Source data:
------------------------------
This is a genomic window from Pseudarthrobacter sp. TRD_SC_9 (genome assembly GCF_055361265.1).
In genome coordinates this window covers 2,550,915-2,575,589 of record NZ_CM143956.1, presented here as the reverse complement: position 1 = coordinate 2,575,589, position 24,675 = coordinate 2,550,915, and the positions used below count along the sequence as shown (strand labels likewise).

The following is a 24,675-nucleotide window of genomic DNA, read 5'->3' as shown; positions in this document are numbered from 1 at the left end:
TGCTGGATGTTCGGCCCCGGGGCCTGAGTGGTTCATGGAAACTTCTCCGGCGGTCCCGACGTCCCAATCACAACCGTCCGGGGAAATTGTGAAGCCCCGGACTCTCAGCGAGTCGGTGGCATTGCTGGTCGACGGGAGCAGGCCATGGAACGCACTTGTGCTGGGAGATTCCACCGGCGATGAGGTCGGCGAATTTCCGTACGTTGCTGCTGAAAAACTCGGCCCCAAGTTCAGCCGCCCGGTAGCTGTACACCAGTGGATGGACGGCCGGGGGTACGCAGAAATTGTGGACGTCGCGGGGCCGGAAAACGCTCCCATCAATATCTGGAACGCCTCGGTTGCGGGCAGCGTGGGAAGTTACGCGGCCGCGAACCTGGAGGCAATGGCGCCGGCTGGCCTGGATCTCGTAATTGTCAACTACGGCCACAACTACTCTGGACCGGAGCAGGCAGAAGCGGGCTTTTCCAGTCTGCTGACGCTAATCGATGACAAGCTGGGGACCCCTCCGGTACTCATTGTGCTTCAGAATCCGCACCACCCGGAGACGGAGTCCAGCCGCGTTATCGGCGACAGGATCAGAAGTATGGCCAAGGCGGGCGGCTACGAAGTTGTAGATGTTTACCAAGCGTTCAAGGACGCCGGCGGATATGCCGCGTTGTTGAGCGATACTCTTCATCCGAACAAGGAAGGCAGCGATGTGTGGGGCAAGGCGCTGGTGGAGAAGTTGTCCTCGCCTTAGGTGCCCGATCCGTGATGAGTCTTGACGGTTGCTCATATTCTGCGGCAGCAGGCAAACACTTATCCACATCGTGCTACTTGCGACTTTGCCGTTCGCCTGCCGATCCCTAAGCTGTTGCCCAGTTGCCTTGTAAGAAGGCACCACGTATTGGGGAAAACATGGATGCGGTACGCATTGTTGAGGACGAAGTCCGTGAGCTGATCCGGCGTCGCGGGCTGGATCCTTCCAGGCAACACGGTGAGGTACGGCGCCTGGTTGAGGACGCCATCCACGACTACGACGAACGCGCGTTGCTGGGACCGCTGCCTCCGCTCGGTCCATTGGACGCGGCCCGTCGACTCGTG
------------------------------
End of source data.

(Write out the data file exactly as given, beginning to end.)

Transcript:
This is a genomic window from Pseudarthrobacter sp. TRD_SC_9 (genome assembly GCF_055361265.1).
In genome coordinates this window covers 2,550,915-2,575,589 of record NZ_CM143956.1, presented here as the reverse complement: position 1 = coordinate 2,575,589, position 24,675 = coordinate 2,550,915, and the positions used below count along the sequence as shown (strand labels likewise).

The following is a 24,675-nucleotide window of genomic DNA, read 5'->3' as shown; positions in this document are numbered from 1 at the left end:
TGCTGGATGTTCGGCCCCGGGGCCTGAGTGGTTCATGGAAACTTCTCCGGCGGTCCCGACGTCCCAATCACAACCGTCCGGGGAAATTGTGAAGCCCCGGACTCTCAGCGAGTCGGTGGCATTGCTGGTCGACGGGAGCAGGCCATGGAACGCACTTGTGCTGGGAGATTCCACCGGCGATGAGGTCGGCGAATTTCCGTACGTTGCTGCTGAAAAACTCGGCCCCAAGTTCAGCCGCCCGGTAGCTGTACACCAGTGGATGGACGGCCGGGGGTACGCAGAAATTGTGGACGTCGCGGGGCCGGAAAACGCTCCCATCAATATCTGGAACGCCTCGGTTGCGGGCAGCGTGGGAAGTTACGCGGCCGCGAACCTGGAGGCAATGGCGCCGGCTGGCCTGGATCTCGTAATTGTCAACTACGGCCACAACTACTCTGGACCGGAGCAGGCAGAAGCGGGCTTTTCCAGTCTGCTGACGCTAATCGATGACAAGCTGGGGACCCCTCCGGTACTCATTGTGCTTCAGAATCCGCACCACCCGGAGACGGAGTCCAGCCGCGTTATCGGCGACAGGATCAGAAGTATGGCCAAGGCGGGCGGCTACGAAGTTGTAGATGTTTACCAAGCGTTCAAGGACGCCGGCGGATATGCCGCGTTGTTGAGCGATACTCTTCATCCGAACAAGGAAGGCAGCGATGTGTGGGGCAAGGCGCTGGTGGAGAAGTTGTCCTCGCCTTAGGTGCCCGATCCGTGATGAGTCTTGACGGTTGCTCATATTCTGCGGCAGCAGGCAAACACTTATCCACATCGTGCTACTTGCGACTTTGCCGTTCGCCTGCCGATCCCTAAGCTGTTGCCCAGTTGCCTTGTAAGAAGGCACCACGTATTGGGGAAAACATGGATGCGGTACGCATTGTTGAGGACGAAGTCCGTGAGCTGATCCGGCGTCGCGGGCTGGATCCTTCCAGGCAACACGGTGAGGTACGGCGCCTGGTTGAGGACGCCATCCACGACTACGACGAACGCGCGTTGCTGGGACCGCTGCCTCCGCTCGGTCCATTGGACGCGGCCCGTCGACTCGTG